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A girl named Carrie : the visionary who created Neiman Marcus and set the standard for fashion

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"Jerrie Marcus Smith remembers her great aunt Carrie as a humorless woman who always wore black and who, Jerrie says, "scared me to death." Only as an adult did Jerrie grasp the impact of Carrie Marcus Neiman. Along with her brother, Herbert Marcus Sr., and her husband A.L. Neiman, Carrie co-founded in 1907 the famed Neiman Marcus department store in Dallas, Texas. Carrie played an integral role in the store's success, despite having three strikes against her: she was a woman, she was Jewish, and (after her husband's illicit relationship with a second-floor saleswoman) she was divorced. Yet with impeccable taste and exemplary manners, she traveled as a buyer to New York in the 1920s (without a man!) and, as Jerrie says, "was nobody's pushover." Carrie was self-taught and never attended college. Her only pregnancy ended in miscarriage; she worked at Neiman Marcus until her death at age 66. Yet through memories shared by her father, the late Neiman Marcus legend Stanley Marcus, as well as through spellbinding interviews with long retired salespeople, Jerrie has felt inextricably tied to Carrie. Each recollection of Aunt Carrie, each remembrance, each detail melted away Jerrie's childhood fear of the stern woman in black, leaving in its place a colorful portrait of a person to be admired, to be loved and--perhaps most of all--to be shared." --Amazon.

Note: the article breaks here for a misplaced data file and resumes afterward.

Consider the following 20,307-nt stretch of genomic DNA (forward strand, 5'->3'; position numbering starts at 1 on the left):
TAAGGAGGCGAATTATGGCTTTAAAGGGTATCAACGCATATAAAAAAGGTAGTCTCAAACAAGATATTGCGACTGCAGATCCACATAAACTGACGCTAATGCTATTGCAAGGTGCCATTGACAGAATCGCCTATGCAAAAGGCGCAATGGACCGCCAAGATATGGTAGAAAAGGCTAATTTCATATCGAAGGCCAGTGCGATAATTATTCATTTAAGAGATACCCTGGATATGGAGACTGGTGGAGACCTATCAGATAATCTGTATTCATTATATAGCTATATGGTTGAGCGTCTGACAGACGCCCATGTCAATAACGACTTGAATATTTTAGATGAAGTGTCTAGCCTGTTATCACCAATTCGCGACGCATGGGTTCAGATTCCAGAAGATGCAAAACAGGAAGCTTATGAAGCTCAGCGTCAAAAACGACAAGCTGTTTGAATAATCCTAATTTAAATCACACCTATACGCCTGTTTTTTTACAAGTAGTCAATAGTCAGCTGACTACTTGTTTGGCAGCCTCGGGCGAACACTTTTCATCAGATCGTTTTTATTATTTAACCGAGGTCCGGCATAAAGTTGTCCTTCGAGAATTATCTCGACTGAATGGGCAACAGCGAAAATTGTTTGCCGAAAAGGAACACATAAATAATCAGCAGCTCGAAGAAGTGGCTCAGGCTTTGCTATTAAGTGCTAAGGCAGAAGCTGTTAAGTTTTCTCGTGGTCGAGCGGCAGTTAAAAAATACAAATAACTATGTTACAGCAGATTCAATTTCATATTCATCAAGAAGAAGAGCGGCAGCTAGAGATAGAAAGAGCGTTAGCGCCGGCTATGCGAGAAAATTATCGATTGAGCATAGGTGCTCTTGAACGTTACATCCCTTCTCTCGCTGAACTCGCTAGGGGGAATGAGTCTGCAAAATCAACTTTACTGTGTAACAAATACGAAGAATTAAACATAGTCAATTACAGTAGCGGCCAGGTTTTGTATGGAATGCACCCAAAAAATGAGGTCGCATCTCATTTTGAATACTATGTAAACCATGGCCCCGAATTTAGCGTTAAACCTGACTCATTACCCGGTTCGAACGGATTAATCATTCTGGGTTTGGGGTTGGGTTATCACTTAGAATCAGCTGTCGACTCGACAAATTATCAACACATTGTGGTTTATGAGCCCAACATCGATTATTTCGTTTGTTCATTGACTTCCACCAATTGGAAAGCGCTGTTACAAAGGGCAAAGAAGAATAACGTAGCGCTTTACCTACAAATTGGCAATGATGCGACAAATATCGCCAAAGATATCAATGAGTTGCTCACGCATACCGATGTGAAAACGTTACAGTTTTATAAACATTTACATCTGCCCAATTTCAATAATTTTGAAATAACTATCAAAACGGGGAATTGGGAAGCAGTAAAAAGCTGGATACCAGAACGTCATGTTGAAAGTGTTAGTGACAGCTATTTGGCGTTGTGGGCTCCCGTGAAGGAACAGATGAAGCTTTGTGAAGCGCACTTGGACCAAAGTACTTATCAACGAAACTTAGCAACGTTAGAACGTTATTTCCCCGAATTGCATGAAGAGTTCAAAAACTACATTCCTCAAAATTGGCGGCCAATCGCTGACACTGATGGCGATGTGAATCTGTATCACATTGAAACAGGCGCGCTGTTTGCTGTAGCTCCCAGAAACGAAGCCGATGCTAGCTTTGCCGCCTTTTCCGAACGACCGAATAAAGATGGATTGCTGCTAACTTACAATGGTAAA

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Geneva Public Library BIO NEIMAN (Text)
Second Floor Nonfiction
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